into sales of its packaged products. Full-song mobile
downloads still go for around 300 yen (US$2.50), while
online downloads are about half that amount. Mastertones
(chaku-uta) are now commonly used as the introduction
media for new releases, with highly anticipated singles
from popular artists first made available only in mastertone
format for a week before the CD comes out. Here again,
the customer pays for a mobile download which effectively
serves to advertise and promote the upcoming CD.

We should also point out that file sharing and P2P use in
Japan has never reached the levels seen in the West. The
P2P program 'Winny' enjoyed a period of popularity, but the
highly publicized arrest of its author (a university
Computer Science professor) was enough to turn most Japanese
away from P2P altogether. In fact, a bigger perceived threat
to the record industry was seen in the form of 'CD rental
shops'. As shown in the RIAJ report, though, these shops
have decreased in number for each of the last 16 years,
dropping from a peak of 6,213 in 1989 down to just 3,225
in 2005.

And finally, by pooling their content and resources into
a joint venture company called 'Label Mobile', the major
record labels here have managed to obtain a virtual lock
on the mobile download space. Label Mobile's site is the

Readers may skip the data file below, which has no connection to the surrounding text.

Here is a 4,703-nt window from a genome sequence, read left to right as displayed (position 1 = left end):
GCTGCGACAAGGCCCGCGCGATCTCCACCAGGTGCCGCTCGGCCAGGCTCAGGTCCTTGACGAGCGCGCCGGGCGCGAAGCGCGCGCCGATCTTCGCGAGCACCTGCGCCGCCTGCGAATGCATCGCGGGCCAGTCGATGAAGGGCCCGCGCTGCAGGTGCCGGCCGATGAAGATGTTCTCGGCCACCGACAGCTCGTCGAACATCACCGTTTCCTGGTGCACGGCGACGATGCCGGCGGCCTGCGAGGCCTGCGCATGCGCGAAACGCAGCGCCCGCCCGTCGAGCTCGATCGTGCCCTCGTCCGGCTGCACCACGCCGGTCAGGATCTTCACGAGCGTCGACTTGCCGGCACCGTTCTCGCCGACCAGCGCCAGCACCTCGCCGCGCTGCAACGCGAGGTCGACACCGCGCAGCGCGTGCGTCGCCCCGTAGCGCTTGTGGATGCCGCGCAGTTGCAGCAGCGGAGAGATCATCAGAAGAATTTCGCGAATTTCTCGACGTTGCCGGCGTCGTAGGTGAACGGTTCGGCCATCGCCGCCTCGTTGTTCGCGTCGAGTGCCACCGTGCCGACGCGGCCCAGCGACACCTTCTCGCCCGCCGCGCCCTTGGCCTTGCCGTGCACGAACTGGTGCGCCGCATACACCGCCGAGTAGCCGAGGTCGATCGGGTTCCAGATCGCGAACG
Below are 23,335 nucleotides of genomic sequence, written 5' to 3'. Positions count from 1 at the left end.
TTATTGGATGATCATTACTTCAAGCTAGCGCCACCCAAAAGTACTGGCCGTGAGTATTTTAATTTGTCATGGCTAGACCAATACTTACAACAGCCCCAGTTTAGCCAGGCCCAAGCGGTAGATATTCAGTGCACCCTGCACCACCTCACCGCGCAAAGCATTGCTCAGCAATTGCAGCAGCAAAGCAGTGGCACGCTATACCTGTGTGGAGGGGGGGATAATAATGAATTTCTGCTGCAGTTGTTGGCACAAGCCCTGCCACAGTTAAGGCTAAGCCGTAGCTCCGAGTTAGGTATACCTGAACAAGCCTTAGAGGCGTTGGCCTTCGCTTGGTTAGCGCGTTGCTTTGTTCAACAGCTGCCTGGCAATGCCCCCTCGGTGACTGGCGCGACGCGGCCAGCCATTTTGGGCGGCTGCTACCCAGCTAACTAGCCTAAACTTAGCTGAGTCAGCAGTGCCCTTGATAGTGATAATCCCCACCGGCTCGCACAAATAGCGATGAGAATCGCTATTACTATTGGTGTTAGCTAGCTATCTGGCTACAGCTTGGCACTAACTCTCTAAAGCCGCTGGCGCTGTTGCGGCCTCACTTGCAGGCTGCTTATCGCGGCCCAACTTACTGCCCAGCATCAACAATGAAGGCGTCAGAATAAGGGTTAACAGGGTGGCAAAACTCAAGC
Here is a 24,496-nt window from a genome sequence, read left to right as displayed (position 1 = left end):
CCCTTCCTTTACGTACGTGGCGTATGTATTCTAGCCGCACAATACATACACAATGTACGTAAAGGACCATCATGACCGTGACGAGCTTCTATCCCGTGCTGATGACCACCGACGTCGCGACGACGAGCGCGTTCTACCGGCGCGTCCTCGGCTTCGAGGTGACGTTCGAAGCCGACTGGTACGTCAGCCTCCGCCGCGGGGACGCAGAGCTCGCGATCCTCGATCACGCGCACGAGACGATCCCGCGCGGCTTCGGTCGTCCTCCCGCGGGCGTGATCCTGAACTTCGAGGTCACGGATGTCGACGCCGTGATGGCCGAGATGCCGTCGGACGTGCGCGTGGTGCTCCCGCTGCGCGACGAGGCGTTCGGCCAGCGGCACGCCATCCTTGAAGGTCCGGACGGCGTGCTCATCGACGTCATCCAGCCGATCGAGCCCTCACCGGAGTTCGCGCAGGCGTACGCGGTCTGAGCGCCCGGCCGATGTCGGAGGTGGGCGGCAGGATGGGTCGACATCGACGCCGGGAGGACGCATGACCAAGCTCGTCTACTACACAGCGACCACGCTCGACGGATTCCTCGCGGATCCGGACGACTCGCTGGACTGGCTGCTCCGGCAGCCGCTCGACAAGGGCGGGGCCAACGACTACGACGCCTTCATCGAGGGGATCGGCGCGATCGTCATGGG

only one where you will find extensive offerings from every
label, and according to a recent survey conducted by the
Mobile Content Forum, this site now accounts for roughly
68% of all chaku-uta downloads.

So with CDs back on the rise, DVDs and digital downloads
continuing to climb, and a firm grip on the mobile sector,
2006 is so far giving the RIAJ reason to cheer.


** MUSIC MATTERS ・The Asia Pacific Music Forum, held in
Hong Kong on May 10-11, 2006, announces a thought-provoking,
challenging and insightful programme. Examining and
debating the key issues of Asia's music and entertainment
industry from a global perspective, MUSIC MATTERS is a
must attend for those with a stake in the future of the
entertainment industry. Taking no prisoners, it highlights
today's most pressing issues and uncovers the world of
tomorrow's opportunities.
More information:

** Khronos Group Tokyo Mobile Developer University April
28, 2006. Free series of seminars on creating mobile
content for Open GL ES,SL ES and other Khronos specifications.
Nathan Charles, Creative, will present a seminar on
Open SL ES (Open Sound Language for Embedded Systems).
More information:


** LISMO Music Store to Open on May 17
In brief: KDDI announced last week that it will launch its
highly anticipated LISMO Music Store on May 17. The new
online music store was developed in cooperation with
Excite, and will offer full song tracks and mastertones